College environment encourages contemplation of beliefs

Derek Thurber

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Credit: Molly Johanson

This article was co-authored by Maren Schiffer.

Many people often assume that spirituality and higher education are mutually exclusive concepts: that being educated somehow inherently means that it is impossible to be spiritual. Yet Whitman College, a school of self-proclaimed academic excellence, is also home to numerous religious groups and is considered a formative place of spiritual understanding by many.

Defining ‘spirituality’

Stuart Coordinator of Religious and Spiritual Life Adam Kirtley understands that  spirituality  can mean different things for everyone  and is a difficult term to define given its deeply personal nature.

“Spiritual  life is often  referred  to as meaning-making, reflectiveness, paying attention to the interior self and drawing connections with what you’re experiencing as a student and what it means to be a human being,” he said.

Similarly, when asked to define the word “spirituality,” students frequently mentioned the words “being”, “meaning” and “connection”.

“A broad definition of the word could be the way you connect to God: but it doesn’t have to be God: it could be nature or something supernatural or omnipotent,” said sophomore Ami Koreh.

“I think spirituality is the acknowledgment of a being external to oneself, trying to understand things beyond oneself. If you believe in a God that created you, this necessarily insinuates that God created you for a purpose, and so you try to fulfill that aspiration or purpose,” said sophomore Stan Walmer.

Most Whitman students do not struggle with the concept of spirituality in and of itself. The problem students most often face is how to best convey this spirituality.

“Whitman has a  student body that sees themselves as  valuing  spirituality, but many of them struggle to find the language to express that spirituality,” Kirtley said.

College as a setting for spiritual exploration

According to a national survey conducted by the “Spirituality in Higher Education” group, college can be a very formative and important experience in many people’s spiritual lives. The study concluded that the academic environment, along with the diverse and close environment on a college campus, can lead to a substantial growth in spiritual qualities as defined by the study, even while engagement in religious activities tends to decline.

The most important thing for a college to do in this respect according to the study is to provide spaces for  spiritual  expression and interfaith dialogue in order to provide ample opportunities for students to engage with their “inner selves”.

Kirtley has taken this as a goal of his office since its shift from a strictly counseling position to a programmatic office in the fall of 2009. Recently, his office brought David James Duncan to campus as a perspective on religious devotion and spiritual engagement outside of organized religion.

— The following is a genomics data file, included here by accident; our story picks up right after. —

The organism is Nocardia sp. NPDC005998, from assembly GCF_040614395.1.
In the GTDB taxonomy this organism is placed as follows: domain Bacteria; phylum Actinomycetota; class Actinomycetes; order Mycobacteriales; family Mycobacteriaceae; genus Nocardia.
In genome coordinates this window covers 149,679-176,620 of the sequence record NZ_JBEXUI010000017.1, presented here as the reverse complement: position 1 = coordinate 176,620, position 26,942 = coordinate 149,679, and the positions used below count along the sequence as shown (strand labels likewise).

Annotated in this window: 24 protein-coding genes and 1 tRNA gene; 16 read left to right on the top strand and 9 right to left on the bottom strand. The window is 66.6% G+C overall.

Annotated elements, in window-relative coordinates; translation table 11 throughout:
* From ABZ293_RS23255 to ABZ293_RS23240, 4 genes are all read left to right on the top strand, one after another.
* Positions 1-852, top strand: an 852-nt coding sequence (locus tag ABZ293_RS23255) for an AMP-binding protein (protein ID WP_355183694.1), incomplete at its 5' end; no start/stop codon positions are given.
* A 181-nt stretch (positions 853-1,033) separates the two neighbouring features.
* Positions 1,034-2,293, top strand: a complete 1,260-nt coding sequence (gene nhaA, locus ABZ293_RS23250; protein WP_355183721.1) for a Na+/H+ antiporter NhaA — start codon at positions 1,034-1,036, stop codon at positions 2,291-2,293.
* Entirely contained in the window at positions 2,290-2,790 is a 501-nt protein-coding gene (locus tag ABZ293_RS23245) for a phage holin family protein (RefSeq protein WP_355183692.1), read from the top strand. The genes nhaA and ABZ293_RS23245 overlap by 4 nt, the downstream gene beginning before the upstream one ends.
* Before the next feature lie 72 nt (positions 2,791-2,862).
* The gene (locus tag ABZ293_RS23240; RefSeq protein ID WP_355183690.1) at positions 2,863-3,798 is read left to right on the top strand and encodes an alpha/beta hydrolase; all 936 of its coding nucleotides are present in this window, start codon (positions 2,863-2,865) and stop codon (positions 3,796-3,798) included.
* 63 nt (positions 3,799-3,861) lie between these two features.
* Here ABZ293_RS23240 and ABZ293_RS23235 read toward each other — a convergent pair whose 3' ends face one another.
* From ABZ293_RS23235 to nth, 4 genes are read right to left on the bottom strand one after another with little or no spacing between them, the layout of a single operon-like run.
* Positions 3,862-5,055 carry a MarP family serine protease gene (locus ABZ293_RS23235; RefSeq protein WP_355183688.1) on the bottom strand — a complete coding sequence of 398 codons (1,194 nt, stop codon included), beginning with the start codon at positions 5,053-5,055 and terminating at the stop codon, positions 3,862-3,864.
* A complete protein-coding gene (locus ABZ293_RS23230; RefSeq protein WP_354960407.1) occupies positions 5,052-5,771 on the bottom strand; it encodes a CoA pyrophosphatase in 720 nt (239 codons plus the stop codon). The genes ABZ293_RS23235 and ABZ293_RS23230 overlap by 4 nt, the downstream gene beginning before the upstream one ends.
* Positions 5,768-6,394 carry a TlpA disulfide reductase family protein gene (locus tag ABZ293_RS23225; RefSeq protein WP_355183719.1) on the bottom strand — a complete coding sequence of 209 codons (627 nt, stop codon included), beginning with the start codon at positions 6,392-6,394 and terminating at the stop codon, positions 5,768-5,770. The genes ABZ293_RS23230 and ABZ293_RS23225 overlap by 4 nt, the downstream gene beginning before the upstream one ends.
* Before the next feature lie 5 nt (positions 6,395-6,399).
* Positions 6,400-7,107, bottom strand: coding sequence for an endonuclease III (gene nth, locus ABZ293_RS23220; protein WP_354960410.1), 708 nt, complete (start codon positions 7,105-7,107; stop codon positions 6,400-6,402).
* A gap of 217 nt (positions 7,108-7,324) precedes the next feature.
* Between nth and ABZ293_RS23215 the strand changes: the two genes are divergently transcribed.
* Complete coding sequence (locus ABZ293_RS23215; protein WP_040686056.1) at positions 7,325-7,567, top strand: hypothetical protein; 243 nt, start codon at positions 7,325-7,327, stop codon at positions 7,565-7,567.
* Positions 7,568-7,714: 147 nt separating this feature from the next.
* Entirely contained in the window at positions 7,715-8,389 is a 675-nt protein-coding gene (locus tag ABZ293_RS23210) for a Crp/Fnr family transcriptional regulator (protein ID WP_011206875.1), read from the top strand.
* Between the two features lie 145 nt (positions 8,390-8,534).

While Kirtley does spend time reaching out to prospective students whose beliefs align with under-represented religious groups on campus and working to support the existing religious groups against oppression, the more widespread aspect of his job is in promoting  spiritual  engagement: a purpose widely supported by the administration and the college as a whole. His office recently conducted a survey about religious and spiritual life on campus.

“I do have a sense in which I am supported by the  institution  and have it as a professional goal to engage the broader Whitman community to engage their student body,” said Kirtley.

With most students leaving home for the first time, college gives them the chance to explore their beliefs and their connection to everything else; many students feel naturally inclined to explore other ways to meditate, worship or reflect.

“I was raised in a Christian home: I went to church and youth group, and I had Christian friends. But living, pursuing what the Bible actually says, living in constant pursuit of spirituality: that didn’t happen until I left home. Before it was basic, simple, more about myself,” said junior Miriam Garber.

For some the journey involves experimenting with new practices, while others focus more on academic enlightenment. And often, the search extends beyond the time at college.

Sophomore Siena Picchi-Dobson did not become interested in seeking spiritual beliefs until her final years at Evergreen College, where she earned her first B.A. degree in International Studies before commencing her second undergraduate degree at Whitman. She transferred to Evergreen from Oberlin College, where most of her attention was directed toward her academic pursuits.

“I was pretty focused on academics; I wasn’t even Christian then. I identified myself as an environmental activist and became interested in social justice, too. Nature was pretty much my spiritual leaning, if there was one,” she said.

Picchi-Dobson became more interested in exploring her spiritual leanings after Evergreen, when she travelled to Thailand to teach English. There, she explored Buddhism, then studied meditation in Burma. Now, she identifies herself as a Christian but also practices Buddhist meditation.

Seeking spirituality at Whitman